There was no significant difference in the bacteriological outcome responses to TB chemotherapy between the TB patients regardless of their HIV status, since HAART was delayed for up to eight weeks in most (74%) of the HIV-positive TB patients. This minimized the complications of concomitant HAART during TB treatment, as well as promoted adherence during the first two months, which was a critical determinant for the cure of TB. The small difference in the outcome responses observed in the case of difference in slide concentration as a factor where a heavily loaded slide, specifically for the HIV-positive TB patients, signified a well-established infection deep in the lungs characterized with multiplication in the number of bacilli. This advanced kind of infection was difficult to treat and could blunt the protective effect of HAART, but required a longer period. In this study 10% of 50 HIV-seropositive patients with heavy loaded slides (+++) either reduced to less loaded slide (+) or reduced to less than 10 bacilli per slide in a hundred fields viewed microscopically. This was contrary to the rest of the slides, most of which turned negative within the same period.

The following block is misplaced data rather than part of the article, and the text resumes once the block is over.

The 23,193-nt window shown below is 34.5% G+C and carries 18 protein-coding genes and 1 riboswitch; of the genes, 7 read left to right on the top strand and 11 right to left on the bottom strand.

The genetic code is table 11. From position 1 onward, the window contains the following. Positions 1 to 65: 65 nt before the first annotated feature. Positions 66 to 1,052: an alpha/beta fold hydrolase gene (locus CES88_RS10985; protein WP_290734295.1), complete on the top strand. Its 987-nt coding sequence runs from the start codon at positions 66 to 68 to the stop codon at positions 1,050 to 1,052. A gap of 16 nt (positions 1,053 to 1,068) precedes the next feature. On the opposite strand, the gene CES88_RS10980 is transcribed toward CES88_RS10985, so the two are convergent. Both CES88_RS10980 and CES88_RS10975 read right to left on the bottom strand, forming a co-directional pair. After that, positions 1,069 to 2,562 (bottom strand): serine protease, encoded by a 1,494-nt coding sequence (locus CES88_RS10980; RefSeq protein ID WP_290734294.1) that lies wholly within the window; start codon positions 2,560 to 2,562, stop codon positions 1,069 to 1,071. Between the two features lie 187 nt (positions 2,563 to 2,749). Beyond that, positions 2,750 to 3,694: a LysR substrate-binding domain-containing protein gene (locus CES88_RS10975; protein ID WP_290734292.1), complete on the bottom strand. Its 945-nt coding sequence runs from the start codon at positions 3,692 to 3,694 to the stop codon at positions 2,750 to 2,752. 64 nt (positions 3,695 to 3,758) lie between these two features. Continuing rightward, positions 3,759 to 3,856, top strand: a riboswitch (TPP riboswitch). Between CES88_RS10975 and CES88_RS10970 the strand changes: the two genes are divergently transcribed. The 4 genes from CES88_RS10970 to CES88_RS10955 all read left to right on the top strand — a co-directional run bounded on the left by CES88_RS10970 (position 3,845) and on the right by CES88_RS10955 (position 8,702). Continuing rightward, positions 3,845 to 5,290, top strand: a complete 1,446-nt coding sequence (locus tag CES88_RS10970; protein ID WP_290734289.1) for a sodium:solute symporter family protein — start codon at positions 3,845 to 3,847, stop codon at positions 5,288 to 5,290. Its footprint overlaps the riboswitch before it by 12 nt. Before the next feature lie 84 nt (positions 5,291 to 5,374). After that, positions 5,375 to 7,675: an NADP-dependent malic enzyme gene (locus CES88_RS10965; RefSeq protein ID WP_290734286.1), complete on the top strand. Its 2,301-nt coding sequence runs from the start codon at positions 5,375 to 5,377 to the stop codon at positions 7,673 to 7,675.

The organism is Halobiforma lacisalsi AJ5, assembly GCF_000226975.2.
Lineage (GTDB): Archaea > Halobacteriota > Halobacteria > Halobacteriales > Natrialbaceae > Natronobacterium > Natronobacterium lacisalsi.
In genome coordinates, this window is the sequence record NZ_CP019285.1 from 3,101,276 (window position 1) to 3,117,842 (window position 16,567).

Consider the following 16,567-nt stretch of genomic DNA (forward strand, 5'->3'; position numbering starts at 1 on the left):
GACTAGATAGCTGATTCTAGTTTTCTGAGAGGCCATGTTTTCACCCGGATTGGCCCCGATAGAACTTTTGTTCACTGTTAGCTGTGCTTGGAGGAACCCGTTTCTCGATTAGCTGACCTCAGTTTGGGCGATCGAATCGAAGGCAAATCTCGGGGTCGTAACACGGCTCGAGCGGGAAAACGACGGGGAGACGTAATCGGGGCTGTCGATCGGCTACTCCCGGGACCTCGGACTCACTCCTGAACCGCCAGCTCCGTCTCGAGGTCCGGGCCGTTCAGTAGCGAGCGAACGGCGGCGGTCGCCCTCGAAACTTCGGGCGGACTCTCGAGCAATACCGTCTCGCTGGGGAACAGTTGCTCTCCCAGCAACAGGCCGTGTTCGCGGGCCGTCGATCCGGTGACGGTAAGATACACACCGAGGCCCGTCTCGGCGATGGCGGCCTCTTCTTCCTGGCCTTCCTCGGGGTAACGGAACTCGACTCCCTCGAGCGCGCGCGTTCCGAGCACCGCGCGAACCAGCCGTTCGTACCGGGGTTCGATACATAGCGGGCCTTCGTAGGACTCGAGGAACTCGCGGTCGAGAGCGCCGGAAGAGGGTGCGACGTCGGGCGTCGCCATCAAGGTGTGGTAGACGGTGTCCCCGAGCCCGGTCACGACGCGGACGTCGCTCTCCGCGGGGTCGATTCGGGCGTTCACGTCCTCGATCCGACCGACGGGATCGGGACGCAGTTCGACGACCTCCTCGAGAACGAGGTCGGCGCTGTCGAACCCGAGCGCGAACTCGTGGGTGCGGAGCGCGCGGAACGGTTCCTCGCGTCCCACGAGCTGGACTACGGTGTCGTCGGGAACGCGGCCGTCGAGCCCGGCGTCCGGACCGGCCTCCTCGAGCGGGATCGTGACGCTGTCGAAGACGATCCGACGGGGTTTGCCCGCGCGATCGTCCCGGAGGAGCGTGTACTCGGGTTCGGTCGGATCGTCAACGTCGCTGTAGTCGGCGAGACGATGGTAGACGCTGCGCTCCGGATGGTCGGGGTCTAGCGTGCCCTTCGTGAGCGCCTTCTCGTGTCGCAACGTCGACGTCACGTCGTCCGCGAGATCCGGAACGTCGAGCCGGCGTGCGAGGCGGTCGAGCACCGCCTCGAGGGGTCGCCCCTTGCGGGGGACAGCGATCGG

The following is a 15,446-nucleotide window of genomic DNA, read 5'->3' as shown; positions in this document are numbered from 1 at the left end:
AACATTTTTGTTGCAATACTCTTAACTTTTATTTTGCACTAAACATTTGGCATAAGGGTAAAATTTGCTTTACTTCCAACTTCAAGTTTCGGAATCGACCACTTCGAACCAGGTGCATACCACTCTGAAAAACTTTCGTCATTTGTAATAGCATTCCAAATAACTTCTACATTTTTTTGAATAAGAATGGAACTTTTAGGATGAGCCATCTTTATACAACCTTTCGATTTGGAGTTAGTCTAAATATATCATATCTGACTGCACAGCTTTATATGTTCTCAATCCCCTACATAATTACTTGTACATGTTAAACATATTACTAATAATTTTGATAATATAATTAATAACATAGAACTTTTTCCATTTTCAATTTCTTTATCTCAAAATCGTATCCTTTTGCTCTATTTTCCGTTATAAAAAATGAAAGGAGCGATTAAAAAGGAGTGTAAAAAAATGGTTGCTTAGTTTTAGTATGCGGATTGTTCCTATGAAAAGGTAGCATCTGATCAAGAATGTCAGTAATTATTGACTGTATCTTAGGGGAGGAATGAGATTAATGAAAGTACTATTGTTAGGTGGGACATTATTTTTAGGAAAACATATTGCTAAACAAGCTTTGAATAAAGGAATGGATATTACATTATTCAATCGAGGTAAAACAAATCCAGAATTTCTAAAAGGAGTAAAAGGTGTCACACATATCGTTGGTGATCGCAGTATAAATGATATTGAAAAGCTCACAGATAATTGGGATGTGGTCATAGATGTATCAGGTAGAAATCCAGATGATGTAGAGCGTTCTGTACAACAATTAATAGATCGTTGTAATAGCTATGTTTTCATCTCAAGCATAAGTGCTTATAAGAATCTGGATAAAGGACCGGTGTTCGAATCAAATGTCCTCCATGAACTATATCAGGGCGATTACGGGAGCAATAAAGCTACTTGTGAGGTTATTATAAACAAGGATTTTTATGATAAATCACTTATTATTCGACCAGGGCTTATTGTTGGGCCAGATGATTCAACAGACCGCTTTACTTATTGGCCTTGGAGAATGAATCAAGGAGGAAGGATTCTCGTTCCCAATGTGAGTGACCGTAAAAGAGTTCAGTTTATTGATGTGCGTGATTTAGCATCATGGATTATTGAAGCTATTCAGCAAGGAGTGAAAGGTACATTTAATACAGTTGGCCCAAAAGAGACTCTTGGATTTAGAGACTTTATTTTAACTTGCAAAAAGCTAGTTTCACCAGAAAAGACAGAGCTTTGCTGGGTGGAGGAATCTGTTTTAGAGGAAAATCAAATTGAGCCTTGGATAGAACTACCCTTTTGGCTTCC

The current provision of anti-retroviral in Kenya's health care system highly recommends that tuberculosis patients with HIV should be offered ART or referred to ART centres at the earliest opportunity. A majority of HIV infected TB patients will initiate ART after the intensive phase of TB treatment and this may be the optimal time for these patients to be referred to ART centres. However, very sick patients may need to initiate ART earlier. [6] The use of HAART in TB-endemic areas has been associated with more than 80% reduction in the incidence of HIV-associated TB; the protective effect of HAART is the greatest in symptomatic patients and those with advanced HIV/AIDS disease. [12] Other studies have reported that the use of concurrent HAART in co-infected patients during TB treatment is associated with reduced mortality. [13],[14],[15],[16]